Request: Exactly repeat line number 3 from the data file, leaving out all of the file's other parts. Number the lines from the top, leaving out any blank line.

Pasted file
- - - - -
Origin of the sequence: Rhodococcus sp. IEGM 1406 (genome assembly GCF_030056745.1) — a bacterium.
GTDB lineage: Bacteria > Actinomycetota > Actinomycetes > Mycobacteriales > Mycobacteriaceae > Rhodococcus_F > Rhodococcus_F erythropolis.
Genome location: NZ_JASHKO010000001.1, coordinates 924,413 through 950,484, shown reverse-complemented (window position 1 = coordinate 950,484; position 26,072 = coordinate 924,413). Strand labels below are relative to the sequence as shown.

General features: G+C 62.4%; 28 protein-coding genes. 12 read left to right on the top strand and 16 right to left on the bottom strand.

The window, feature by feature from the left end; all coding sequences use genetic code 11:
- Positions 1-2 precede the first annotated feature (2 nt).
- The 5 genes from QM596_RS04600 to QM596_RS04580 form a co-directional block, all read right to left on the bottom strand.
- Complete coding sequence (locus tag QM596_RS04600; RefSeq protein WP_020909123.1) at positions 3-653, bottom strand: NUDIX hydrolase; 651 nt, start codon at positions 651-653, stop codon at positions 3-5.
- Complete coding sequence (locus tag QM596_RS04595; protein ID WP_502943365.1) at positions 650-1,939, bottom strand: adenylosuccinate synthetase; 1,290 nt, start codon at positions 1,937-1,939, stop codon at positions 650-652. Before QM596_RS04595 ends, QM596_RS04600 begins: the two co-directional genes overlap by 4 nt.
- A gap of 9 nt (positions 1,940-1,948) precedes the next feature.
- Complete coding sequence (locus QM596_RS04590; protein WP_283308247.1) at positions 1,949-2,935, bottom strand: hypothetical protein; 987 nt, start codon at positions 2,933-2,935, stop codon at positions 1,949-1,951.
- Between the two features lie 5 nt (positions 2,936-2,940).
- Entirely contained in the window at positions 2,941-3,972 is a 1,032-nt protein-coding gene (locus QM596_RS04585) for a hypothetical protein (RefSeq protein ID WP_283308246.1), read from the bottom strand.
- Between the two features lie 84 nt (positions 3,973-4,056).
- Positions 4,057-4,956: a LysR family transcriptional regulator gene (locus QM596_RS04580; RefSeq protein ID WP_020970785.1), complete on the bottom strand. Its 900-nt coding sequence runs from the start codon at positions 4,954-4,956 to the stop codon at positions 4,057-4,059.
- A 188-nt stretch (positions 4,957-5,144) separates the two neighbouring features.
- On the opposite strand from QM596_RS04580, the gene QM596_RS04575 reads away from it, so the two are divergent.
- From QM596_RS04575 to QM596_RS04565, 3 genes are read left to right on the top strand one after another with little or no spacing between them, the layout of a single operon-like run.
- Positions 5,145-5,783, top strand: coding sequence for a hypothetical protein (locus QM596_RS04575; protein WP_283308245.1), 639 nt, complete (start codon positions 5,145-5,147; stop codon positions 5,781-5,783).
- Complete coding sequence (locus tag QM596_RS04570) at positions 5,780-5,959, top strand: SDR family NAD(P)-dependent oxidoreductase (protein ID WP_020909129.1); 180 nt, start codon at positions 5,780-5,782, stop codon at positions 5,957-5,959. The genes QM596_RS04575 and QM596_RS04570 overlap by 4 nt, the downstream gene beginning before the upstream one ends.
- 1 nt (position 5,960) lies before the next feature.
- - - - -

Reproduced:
Genome location: NZ_JASHKO010000001.1, coordinates 924,413 through 950,484, shown reverse-complemented (window position 1 = coordinate 950,484; position 26,072 = coordinate 924,413). Strand labels below are relative to the sequence as shown.